At least for (loopy) Belief Propagation (BP), the formula used to compute the partition function only holds at the convergence point. Note that in the following I'm talking about BP and the Bethe approximation. But similar things hold for Generalized Belief Propagation (GBP) and the Kikuchi approximation. Expectation Propagation is a special case of GBP (see one of the references).
Yedidia showed that the stationary points of the Bethe approximation to the free energy are exactly fixed points of the BP algorithm.
The Bethe approximation is a variational approximation to the true free energy of the problem (negative logarithm of the partition function).
I suppose you use exactly this correspondence to calculate your likelihood. The formula is a sum of three terms involving entropies of variables, local entropies of factor nodes and local expectations of factor nodes. If this is the case, then it is unclear how the value you get by applying this formula to a non-converged BP-run relates to the true likelihood.
The following sentence is taken from Yedidia et al.:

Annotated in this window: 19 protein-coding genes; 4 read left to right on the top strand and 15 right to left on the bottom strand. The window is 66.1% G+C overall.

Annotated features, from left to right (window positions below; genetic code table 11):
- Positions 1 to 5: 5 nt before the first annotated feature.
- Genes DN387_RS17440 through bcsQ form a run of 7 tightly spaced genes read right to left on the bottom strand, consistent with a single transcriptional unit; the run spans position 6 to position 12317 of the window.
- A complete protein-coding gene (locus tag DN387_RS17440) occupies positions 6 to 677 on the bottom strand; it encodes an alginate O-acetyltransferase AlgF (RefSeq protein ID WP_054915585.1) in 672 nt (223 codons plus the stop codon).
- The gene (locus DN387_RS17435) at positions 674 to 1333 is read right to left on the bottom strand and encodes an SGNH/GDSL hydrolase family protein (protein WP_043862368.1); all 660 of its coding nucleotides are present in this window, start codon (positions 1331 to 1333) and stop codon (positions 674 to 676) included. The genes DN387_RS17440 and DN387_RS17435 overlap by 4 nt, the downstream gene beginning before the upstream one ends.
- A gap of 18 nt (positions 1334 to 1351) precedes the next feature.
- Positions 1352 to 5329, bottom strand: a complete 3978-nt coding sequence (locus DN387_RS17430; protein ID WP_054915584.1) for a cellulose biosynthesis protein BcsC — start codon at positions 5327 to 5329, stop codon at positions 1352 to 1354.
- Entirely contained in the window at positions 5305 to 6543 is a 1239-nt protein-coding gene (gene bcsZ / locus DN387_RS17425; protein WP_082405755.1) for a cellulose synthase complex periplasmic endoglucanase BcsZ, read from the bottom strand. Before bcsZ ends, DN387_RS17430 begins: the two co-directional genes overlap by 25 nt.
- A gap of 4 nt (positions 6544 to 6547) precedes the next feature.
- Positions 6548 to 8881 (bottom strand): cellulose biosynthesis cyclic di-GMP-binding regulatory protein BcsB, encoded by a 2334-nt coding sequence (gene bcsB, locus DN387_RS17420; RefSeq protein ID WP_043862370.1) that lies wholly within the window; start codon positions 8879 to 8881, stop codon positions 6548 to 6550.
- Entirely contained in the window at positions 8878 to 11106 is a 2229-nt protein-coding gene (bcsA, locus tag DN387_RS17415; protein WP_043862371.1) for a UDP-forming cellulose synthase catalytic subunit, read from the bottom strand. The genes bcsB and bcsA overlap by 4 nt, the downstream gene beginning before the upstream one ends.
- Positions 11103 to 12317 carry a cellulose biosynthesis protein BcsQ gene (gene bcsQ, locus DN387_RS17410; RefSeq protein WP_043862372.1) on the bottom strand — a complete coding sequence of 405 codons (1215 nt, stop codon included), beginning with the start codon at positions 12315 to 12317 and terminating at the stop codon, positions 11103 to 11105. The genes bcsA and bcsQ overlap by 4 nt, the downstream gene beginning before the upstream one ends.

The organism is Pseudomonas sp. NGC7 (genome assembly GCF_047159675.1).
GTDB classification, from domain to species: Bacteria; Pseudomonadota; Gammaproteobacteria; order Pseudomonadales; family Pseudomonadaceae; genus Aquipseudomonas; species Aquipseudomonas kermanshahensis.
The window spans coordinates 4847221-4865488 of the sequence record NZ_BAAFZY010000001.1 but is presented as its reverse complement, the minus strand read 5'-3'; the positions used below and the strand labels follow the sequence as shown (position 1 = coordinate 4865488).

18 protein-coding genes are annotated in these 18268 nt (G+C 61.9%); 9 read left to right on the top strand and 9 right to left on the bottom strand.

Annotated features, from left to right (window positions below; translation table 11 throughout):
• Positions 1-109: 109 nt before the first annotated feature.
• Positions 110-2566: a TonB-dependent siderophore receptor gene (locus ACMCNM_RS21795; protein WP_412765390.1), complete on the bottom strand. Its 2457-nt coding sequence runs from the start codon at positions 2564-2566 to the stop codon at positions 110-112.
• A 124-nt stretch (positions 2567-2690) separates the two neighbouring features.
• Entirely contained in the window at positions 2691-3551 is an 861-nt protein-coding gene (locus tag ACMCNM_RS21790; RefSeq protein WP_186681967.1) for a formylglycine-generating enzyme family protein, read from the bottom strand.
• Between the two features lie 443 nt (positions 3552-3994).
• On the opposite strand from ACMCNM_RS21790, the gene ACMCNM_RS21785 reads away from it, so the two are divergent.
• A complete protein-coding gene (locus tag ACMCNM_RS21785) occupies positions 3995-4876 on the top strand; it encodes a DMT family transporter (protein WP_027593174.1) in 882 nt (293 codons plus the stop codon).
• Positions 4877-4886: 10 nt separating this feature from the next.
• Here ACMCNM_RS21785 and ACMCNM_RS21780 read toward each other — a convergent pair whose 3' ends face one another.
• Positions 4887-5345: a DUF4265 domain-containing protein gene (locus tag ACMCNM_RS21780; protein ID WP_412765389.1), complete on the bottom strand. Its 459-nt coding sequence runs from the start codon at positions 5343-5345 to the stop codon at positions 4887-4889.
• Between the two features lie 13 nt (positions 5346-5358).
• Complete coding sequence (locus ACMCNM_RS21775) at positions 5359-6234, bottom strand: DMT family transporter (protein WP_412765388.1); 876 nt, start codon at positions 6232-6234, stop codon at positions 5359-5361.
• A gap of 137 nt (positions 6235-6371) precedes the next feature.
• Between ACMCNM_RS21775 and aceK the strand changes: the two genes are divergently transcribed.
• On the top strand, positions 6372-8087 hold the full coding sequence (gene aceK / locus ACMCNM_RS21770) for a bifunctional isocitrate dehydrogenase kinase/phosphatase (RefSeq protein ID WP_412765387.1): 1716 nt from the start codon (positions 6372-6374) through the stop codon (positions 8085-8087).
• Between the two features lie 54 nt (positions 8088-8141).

Indeed, the marginalization constraints are typically not satisfied at intermediate iterations of BP; it is only at a BP fixed point that the beliefs necessarily obey all the consistency constraints.
This basically means that in general the intermediate (non-converged) states of BP do not correspond to proper beliefs and are thus some kind of garbage. (Note added: those aren't proper beliefs even when converged, see next paragraph).
I have a bit more experience now. Before convergence, some of the constraints of the variational problem are violated. So the current message values describe a "distribution" that is even less consistent than guaranteed by the usual constraints (remember that for EP, only the expected values have to match which means we do not need to be within the marginal polytope). This means the calculated log-likelihood is even less of a true lower bound to the true log-likelihood.
So you should really take the value at convergence.
- Probabilistc Graphical Models: Principles And Techniques by Koller and Friedman
the seminal papers by Yedidia, Freeman and Weiss. "Constructing Free-Energy Approximations and Generalized Belief Propagation Algorithms" is a good overview
Welling, Max and Minka, Thomas P and Teh, Yee Whye, Structured region graphs: Morphing EP into GBP, 2012